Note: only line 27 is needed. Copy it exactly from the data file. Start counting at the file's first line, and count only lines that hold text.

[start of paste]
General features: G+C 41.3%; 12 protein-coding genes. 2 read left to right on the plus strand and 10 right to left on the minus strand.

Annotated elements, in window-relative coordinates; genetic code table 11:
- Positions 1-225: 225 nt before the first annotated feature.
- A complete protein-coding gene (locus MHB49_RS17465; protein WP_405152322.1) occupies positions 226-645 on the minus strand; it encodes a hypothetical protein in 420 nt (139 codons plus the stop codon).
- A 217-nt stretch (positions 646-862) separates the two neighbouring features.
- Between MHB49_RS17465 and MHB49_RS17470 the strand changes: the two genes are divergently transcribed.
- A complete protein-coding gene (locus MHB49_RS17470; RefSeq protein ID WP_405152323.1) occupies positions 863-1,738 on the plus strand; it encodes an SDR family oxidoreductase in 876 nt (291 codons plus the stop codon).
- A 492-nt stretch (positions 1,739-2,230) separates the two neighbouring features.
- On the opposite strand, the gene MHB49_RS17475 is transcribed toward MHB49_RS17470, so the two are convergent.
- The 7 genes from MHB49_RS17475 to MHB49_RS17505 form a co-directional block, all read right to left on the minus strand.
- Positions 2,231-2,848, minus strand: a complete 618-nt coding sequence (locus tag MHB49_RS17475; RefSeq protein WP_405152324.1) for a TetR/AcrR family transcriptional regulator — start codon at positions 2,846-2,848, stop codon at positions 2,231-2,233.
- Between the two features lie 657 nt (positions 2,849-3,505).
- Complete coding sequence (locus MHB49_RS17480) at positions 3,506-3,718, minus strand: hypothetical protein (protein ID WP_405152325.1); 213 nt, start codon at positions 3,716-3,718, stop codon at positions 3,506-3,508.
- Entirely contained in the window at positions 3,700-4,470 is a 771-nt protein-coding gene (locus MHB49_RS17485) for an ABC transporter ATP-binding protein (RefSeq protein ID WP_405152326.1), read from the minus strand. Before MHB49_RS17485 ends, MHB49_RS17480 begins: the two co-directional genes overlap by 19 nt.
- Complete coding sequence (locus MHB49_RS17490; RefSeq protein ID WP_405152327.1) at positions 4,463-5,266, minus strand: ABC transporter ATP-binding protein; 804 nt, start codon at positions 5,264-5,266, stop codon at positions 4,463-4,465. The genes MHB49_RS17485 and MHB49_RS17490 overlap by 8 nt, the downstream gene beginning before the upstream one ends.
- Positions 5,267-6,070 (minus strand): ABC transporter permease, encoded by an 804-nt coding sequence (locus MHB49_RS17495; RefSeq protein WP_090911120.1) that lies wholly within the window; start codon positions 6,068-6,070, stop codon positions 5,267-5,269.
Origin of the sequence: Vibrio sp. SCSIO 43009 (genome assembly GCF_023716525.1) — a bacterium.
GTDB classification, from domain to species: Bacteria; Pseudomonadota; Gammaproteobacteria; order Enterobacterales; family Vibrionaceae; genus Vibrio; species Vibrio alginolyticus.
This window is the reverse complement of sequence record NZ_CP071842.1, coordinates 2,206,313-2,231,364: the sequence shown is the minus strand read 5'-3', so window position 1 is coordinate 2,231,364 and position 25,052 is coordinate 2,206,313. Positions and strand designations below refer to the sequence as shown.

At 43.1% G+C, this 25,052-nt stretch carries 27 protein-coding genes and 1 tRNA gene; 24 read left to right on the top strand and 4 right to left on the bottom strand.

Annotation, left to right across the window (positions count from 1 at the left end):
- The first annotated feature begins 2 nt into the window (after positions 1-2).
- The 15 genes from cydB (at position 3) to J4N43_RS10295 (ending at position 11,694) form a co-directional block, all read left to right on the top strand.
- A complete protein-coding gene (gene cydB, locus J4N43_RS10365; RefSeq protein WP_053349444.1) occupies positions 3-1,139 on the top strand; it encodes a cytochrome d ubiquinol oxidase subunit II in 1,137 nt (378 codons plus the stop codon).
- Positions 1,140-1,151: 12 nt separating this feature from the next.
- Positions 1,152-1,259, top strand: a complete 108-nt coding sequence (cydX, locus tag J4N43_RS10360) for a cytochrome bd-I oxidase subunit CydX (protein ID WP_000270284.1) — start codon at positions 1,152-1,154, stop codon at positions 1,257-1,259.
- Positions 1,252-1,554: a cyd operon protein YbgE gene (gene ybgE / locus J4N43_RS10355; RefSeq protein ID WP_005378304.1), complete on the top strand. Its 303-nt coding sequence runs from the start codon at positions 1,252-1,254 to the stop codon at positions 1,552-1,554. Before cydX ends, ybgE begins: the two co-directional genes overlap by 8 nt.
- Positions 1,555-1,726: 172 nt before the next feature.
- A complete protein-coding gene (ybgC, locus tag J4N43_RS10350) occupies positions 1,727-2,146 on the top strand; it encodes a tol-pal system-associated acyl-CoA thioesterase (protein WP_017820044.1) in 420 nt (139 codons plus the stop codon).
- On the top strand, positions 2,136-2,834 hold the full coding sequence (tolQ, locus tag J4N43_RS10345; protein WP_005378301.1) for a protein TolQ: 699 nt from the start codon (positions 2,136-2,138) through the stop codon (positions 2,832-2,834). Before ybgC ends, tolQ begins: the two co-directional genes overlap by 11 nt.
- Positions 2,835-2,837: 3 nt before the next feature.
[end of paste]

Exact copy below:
- Positions 1,252-1,554: a cyd operon protein YbgE gene (gene ybgE / locus J4N43_RS10355; RefSeq protein ID WP_005378304.1), complete on the top strand. Its 303-nt coding sequence runs from the start codon at positions 1,252-1,254 to the stop codon at positions 1,552-1,554. Before cydX ends, ybgE begins: the two co-directional genes overlap by 8 nt.